For the past two decades, I've heard numerous plastics industry scientists and engineers make the case for burning trash - specifically the "trash" that contains extremely BTU value. But instead of getting the real value out of post-consumer plastics through waste-to-energy (WTE), we spend a tremendous amount of energy (most of it coming from fossil fuels) to recycle plastics, paper, glass and other commodities. The U.S. is behind the times on this issue.
Take Sweden for example. According to a recent report published in Slate.com, Forbranning for All! by Daniel Gross, Sweden sends just 1% of its waste to landfills. And while Sweden recycles, they only recycle about 50% of their trash. The rest is burned in one of the country's 32 WTE plants, which according to Gross burned 2.27 million tons of waste in 2012. Today, Sweden's WTE program produces 8.5% of the country's electricity.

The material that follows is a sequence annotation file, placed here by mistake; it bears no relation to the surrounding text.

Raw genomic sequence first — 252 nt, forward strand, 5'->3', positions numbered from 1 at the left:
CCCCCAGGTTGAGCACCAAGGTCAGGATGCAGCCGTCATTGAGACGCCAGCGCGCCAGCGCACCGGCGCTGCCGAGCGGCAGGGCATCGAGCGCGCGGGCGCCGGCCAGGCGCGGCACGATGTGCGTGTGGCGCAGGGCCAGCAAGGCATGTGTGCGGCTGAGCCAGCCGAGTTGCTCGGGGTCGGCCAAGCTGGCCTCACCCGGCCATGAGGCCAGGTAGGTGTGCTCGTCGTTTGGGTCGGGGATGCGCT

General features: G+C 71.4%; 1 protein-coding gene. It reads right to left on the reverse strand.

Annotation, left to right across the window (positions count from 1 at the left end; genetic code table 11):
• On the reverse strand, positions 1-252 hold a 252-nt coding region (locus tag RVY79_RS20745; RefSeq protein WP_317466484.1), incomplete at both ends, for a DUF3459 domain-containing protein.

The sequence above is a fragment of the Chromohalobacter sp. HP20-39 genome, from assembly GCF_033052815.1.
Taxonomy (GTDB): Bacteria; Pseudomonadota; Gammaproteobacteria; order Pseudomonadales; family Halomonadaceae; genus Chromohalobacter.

The Environmental Protection Agency produced a report that said incinerated garbage releases 2,988 lbs. of CO2 per megawatt hour of electricity produced, which "compares favorably" with coal (2,249 lbs./megawatt hour). However, given that we live in a carbon-based world, most of the trash burned would have released the CO2 embedded in it over time anyway as "part of Earth's natural carbon cycle."